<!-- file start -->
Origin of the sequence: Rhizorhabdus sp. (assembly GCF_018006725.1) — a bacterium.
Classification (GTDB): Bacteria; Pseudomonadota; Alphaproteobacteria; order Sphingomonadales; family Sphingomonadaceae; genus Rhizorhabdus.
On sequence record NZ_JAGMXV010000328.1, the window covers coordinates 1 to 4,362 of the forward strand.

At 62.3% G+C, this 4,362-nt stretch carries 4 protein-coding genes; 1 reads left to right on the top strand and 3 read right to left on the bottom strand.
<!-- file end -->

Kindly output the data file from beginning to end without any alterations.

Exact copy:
Origin of the sequence: Rhizorhabdus sp. (assembly GCF_018006725.1) — a bacterium.
Classification (GTDB): Bacteria; Pseudomonadota; Alphaproteobacteria; order Sphingomonadales; family Sphingomonadaceae; genus Rhizorhabdus.
On sequence record NZ_JAGMXV010000328.1, the window covers coordinates 1 to 4,362 of the forward strand.

At 62.3% G+C, this 4,362-nt stretch carries 4 protein-coding genes; 1 reads left to right on the top strand and 3 read right to left on the bottom strand.